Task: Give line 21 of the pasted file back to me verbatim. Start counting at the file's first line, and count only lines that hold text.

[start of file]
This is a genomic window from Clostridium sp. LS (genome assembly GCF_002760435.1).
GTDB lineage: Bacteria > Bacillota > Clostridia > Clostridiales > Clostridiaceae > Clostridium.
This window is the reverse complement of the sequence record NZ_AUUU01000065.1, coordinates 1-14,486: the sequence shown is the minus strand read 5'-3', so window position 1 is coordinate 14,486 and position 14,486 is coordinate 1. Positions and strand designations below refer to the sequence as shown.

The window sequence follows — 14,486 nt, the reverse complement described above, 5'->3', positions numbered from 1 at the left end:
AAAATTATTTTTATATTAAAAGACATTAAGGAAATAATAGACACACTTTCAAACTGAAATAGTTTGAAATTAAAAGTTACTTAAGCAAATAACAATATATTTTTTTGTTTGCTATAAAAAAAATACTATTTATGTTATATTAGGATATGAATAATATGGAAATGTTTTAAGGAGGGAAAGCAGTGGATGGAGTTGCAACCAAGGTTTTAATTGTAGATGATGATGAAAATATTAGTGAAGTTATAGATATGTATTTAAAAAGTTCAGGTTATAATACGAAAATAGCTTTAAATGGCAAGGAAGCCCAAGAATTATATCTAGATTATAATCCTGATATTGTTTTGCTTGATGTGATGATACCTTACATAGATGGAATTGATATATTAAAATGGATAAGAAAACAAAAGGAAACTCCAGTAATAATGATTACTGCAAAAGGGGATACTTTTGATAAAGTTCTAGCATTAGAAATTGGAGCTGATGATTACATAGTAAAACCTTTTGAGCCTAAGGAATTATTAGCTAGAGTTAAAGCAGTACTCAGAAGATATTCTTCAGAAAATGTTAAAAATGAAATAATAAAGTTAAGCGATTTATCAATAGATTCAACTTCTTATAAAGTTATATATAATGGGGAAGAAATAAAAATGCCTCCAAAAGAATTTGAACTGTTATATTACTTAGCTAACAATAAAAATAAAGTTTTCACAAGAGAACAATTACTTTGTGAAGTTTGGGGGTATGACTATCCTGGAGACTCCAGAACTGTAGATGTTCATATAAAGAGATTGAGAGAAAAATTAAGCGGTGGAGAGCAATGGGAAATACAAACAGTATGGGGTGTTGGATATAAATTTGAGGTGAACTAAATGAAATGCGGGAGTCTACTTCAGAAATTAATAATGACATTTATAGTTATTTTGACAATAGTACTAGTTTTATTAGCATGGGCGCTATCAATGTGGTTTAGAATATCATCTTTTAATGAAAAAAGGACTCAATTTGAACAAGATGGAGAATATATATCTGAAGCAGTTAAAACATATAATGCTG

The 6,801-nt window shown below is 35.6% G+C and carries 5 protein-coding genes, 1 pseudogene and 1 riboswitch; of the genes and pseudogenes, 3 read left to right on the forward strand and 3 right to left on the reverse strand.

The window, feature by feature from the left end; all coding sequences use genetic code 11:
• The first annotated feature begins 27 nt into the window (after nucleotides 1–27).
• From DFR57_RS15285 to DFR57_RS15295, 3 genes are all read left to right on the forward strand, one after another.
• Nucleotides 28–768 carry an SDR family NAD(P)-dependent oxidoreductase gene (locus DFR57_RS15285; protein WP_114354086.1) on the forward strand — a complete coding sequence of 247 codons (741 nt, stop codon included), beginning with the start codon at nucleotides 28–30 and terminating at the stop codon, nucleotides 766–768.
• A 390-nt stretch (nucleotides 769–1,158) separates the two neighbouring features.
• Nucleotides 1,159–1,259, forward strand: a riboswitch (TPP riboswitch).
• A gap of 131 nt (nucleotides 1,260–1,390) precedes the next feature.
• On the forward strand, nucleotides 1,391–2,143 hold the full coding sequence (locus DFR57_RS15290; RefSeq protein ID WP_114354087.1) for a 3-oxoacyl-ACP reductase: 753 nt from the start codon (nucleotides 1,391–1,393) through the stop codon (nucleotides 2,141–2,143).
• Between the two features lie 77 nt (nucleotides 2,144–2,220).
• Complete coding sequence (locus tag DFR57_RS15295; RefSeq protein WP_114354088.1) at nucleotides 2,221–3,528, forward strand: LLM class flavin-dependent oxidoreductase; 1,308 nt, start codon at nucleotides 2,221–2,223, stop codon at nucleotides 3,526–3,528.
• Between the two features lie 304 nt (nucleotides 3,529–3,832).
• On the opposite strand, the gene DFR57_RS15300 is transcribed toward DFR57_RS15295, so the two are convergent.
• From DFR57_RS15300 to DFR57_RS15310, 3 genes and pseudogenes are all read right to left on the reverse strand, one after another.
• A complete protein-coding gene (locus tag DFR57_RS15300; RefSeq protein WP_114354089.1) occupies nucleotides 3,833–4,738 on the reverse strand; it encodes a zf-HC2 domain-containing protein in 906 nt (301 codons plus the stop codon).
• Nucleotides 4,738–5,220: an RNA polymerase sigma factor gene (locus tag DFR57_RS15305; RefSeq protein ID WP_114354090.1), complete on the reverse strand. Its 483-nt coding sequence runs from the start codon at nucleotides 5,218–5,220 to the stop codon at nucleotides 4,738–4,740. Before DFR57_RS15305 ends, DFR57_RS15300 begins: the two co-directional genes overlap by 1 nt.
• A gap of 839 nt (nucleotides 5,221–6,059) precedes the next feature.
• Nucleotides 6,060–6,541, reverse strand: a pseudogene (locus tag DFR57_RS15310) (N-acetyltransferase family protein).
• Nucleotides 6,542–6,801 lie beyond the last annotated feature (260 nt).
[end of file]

• Nucleotides 4,738–5,220: an RNA polymerase sigma factor gene (locus tag DFR57_RS15305; RefSeq protein ID WP_114354090.1), complete on the reverse strand. Its 483-nt coding sequence runs from the start codon at nucleotides 5,218–5,220 to the stop codon at nucleotides 4,738–4,740. Before DFR57_RS15305 ends, DFR57_RS15300 begins: the two co-directional genes overlap by 1 nt.